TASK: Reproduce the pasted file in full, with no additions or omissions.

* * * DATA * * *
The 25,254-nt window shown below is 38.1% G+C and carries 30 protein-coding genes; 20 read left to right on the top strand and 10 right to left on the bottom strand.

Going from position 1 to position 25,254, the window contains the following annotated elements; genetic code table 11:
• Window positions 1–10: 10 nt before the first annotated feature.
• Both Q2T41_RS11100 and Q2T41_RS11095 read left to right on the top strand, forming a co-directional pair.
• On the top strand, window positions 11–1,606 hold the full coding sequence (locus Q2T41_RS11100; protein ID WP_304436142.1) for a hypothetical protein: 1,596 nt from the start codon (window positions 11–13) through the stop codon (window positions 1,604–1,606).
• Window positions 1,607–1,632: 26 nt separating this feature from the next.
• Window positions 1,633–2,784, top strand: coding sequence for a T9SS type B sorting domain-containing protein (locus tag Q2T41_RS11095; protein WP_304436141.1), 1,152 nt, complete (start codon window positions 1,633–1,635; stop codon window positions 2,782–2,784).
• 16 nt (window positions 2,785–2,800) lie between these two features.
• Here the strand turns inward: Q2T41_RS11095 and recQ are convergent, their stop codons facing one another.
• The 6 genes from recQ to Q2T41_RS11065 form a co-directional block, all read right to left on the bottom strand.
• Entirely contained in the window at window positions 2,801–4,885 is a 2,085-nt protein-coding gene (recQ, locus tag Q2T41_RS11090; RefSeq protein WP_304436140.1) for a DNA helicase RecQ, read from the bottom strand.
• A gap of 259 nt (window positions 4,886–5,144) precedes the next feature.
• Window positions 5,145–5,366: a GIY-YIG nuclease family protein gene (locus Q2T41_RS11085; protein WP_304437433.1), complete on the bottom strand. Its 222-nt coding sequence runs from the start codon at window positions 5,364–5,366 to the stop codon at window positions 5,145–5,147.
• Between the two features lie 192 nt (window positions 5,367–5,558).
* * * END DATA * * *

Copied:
The 25,254-nt window shown below is 38.1% G+C and carries 30 protein-coding genes; 20 read left to right on the top strand and 10 right to left on the bottom strand.

Going from position 1 to position 25,254, the window contains the following annotated elements; genetic code table 11:
• Window positions 1–10: 10 nt before the first annotated feature.
• Both Q2T41_RS11100 and Q2T41_RS11095 read left to right on the top strand, forming a co-directional pair.
• On the top strand, window positions 11–1,606 hold the full coding sequence (locus Q2T41_RS11100; protein ID WP_304436142.1) for a hypothetical protein: 1,596 nt from the start codon (window positions 11–13) through the stop codon (window positions 1,604–1,606).
• Window positions 1,607–1,632: 26 nt separating this feature from the next.
• Window positions 1,633–2,784, top strand: coding sequence for a T9SS type B sorting domain-containing protein (locus tag Q2T41_RS11095; protein WP_304436141.1), 1,152 nt, complete (start codon window positions 1,633–1,635; stop codon window positions 2,782–2,784).
• 16 nt (window positions 2,785–2,800) lie between these two features.
• Here the strand turns inward: Q2T41_RS11095 and recQ are convergent, their stop codons facing one another.
• The 6 genes from recQ to Q2T41_RS11065 form a co-directional block, all read right to left on the bottom strand.
• Entirely contained in the window at window positions 2,801–4,885 is a 2,085-nt protein-coding gene (recQ, locus tag Q2T41_RS11090; RefSeq protein WP_304436140.1) for a DNA helicase RecQ, read from the bottom strand.
• A gap of 259 nt (window positions 4,886–5,144) precedes the next feature.
• Window positions 5,145–5,366: a GIY-YIG nuclease family protein gene (locus Q2T41_RS11085; protein WP_304437433.1), complete on the bottom strand. Its 222-nt coding sequence runs from the start codon at window positions 5,364–5,366 to the stop codon at window positions 5,145–5,147.
• Between the two features lie 192 nt (window positions 5,367–5,558).